ROME (AP) — Pope Francis sought Sunday to encourage married couples, acknowledging that the pandemic has aggravated some family problems but urging couples to seek help and always remember three key words in a marriage: “Please, thanks and sorry.”
Francis penned a letter to married couples that was released Sunday, a Catholic feast day commemorating Jesus’ family. It came halfway through a yearlong celebration of the family announced by Francis that is due to conclude in June with a big family rally in Rome.
Speaking at his studio window Sunday, Francis said he intended the letter to be his “Christmas present to married couples.” He urged them to keep having children to fight the “demographic winter” which, in Italy, has led to one of the lowest birthrates in the world.
“Maybe we aren’t born into an exceptional, problem-free family, but our family is our story — everyone has to think: It’s my story,” he said. “They are our roots: If we cut them, life dries up!”
In the letter, Francis said lockdowns and quarantines had forced families to spend more time together. But he noted that such enforced togetherness at times tested the patience of parents and siblings alike and in some cases led to real difficulties.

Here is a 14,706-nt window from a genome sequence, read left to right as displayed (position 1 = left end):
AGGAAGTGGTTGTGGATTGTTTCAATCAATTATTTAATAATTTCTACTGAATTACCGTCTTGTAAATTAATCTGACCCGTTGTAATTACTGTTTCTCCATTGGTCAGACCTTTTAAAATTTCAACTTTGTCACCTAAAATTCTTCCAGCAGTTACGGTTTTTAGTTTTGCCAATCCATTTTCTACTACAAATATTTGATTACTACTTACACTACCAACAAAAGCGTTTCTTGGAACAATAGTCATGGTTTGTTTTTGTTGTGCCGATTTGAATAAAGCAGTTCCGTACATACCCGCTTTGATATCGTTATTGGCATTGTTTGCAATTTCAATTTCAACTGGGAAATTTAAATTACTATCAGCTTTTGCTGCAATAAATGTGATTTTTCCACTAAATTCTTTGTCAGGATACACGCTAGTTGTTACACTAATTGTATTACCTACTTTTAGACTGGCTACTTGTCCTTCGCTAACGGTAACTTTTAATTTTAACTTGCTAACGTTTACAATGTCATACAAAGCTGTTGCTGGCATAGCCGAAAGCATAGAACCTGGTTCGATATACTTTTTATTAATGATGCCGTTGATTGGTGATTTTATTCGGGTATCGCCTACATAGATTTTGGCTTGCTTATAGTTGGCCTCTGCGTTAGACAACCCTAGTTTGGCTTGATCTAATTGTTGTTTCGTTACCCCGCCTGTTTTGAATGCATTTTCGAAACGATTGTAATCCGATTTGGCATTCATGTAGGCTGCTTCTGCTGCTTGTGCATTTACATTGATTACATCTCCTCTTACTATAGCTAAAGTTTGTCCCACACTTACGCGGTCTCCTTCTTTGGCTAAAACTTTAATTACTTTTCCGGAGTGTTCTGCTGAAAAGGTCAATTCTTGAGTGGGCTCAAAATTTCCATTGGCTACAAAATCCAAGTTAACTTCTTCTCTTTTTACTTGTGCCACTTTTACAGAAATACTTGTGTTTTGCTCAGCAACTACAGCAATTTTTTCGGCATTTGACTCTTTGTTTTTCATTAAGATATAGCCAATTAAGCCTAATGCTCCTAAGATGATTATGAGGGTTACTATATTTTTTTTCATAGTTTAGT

“Pre-existing problems were aggravated, creating conflicts that in some cases became almost unbearable. Many even experienced the breakup of a relationship,” Francis wrote.
He offered his closeness to those families and reminded parents that the breakup of a marriage is particularly hard on children, who look to their parents as a constant source of stability, love, trust and strength.
“The breakdown of a marriage causes immense suffering, since many hopes are dashed, and misunderstandings can lead to arguments and hurts not easily healed,” he said. “Children end up having to suffer the pain of seeing their parents no longer together.”
He urged parents to keep seeking help to try to overcome conflicts, including through prayer. “Remember also that forgiveness heals every wound,” he said.
He repeated a refrain he has often used when meeting with families and married couples, listing the three most important words in a marriage: “Please, thanks and sorry.”